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Dispatch / February 17, 2009

I was stuck in traffic with a broken tape deck, barely paying attention to the stupefyingly flat drone of NPR when I heard a story that made me want to carpet bomb the entire US. Just get it done with. Let nature start anew.

The segment was done on a small chain of upscale houseware stores in New England, called Bowl & Board. Like countless other small businesses all around the country, the chain had been operating on the brink of collapse for months. With fewer and fewer shoppers willing to dish out money for overpriced decorations, one of their chain’s locations started bleeding money, quickly fell behind on rent and brought the chain’s other still-profitable locations down with it. The landlord, a huge company called Capital Properties, Inc., based in New York City, got skittish about the backrent and sued Bowl & Board to get their money back. Being the respectable family business that it is, Bowl & Board immediately offered to empty out its bank account to pay the back rent in full. But with the store losing money, Bowl & Board would go bankrupt if they were forced to keep paying rent. So they made Capital Properties an offer. They asked to be let out of the three-and-a-half-year commitment they still had on their lease and, as a gesture of goodwill, offered to pay three months worth of rent on top of what they owed.

Bowl & Board was in a desperate situation. They made that much clear to landlord. But instead of taking the money and wishing Bowl & Board the best of luck in these tough times, the Capital Properties’ pack of lawyers decided to keep the store locked into the contract. They figured their boss would make more money if they pushed Bowl & Board into bankruptcy. That way, not only would back rent be recovered, but they’d also be able to liquidate the store’s inventory and cover most of the balance on the remaining lease.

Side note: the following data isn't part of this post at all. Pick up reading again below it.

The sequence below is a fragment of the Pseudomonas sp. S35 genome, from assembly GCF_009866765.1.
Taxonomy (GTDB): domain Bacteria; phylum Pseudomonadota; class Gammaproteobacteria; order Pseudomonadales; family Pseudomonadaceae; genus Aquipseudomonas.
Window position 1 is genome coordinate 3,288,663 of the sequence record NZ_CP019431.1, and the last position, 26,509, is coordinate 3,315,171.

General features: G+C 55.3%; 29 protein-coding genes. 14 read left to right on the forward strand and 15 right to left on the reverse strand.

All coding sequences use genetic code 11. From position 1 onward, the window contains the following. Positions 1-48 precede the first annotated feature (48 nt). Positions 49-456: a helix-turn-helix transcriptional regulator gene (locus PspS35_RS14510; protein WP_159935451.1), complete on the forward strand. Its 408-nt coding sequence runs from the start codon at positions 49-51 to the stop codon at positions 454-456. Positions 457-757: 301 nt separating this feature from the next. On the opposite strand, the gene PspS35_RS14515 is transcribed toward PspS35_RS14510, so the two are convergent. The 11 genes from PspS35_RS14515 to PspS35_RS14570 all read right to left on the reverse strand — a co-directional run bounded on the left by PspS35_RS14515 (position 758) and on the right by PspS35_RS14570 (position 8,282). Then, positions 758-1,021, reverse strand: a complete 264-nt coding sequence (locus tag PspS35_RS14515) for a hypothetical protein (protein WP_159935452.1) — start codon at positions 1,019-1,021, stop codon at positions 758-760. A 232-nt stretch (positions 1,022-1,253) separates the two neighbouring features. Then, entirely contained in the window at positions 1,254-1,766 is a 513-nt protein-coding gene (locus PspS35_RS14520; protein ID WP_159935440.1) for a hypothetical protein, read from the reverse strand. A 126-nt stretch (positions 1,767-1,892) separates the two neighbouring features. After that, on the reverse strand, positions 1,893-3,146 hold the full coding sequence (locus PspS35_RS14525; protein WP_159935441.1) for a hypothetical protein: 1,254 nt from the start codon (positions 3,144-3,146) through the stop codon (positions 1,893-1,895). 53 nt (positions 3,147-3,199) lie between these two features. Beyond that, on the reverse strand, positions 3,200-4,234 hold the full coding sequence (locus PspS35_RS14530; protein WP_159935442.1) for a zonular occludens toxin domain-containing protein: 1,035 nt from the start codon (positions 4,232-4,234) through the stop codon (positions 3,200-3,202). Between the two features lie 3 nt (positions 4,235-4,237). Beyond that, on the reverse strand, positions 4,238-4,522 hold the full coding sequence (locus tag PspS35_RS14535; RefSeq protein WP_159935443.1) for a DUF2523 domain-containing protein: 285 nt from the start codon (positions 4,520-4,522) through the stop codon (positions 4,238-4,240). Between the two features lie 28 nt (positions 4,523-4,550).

It was a vicious, heartless move. Bowl & Board wasn’t Pottery Barn. The stuff wasn’t made in China, either. It was a family business that had the founder’s kids managing various stores and his grandkids working the back and making deliveries. All in all, they employed about 30 people in their stores and did business with 300 vendors right here in the US, many of them local artisans in the Massachusetts area.

When I phoned up Mark Giarrusso, the owner of Bowl & Board, to get his reaction, I expected to catch him brimming with hate, just like me. What did he think about his money-grubbing landlord trying to push his family out on the street? The bastards are deliberately fanning the flames of the recession, I said, muttering something about “lynch mobs” and “vigilante justice.” He brushed me off with a nervous chuckle.   “Well, you know, I don’t blame the landlord,” he said, soft-spoken and respectful. “I blame the system that lets this happen. You know, I’ll never go into business again with someone I can’t shake hands with. This is primal, caveman stuff. But it’s true. The landlord is sitting in NYC, he doesn’t know how closing the store will affect the community. We have no connection. To them, it’s just numbers on a page.” But as he explained how this bunk deal went down, it was clear that he was holding his anger in check. There was no disconnect here. His landlords knew exactly what they were doing.

It turns out that the story is not as simple as NPR reported. Bowl & Board was not just behind on the rent and getting sued for it. Giarrusso knew that the store would soon start lapsing on its payments and contacted Capital Properties to try to sublet the property or renegotiate his lease, lower the rent by 27% (which is what it had been until they jacked up the price one and a half years ago). He pleaded with them, but they wouldn’t have any of it. His landlord knew that unless something was done, and quickly, Bowl & Board would fall behind on rent. But that’s exactly what they wanted. Snooping around, they discovered that money could be squeezed out Bowl & Board’s inventory.  So instead of negotiating, the firm stonewalled him while it moved in for the kill. They got an attorney on the case and sent a court summons to an old, non-existent address. They wanted Giarusso to miss his court date; they were planning on it. His no-show made it much easier to convince the judge to freeze Bowl & Board’s bank account until they could get their money back. The whole chain had only $50,000 in the vault. It was chump change; but for Bowl & Board, it was life or death. No access meant no salaries for employees or squaring of accounts with vendors.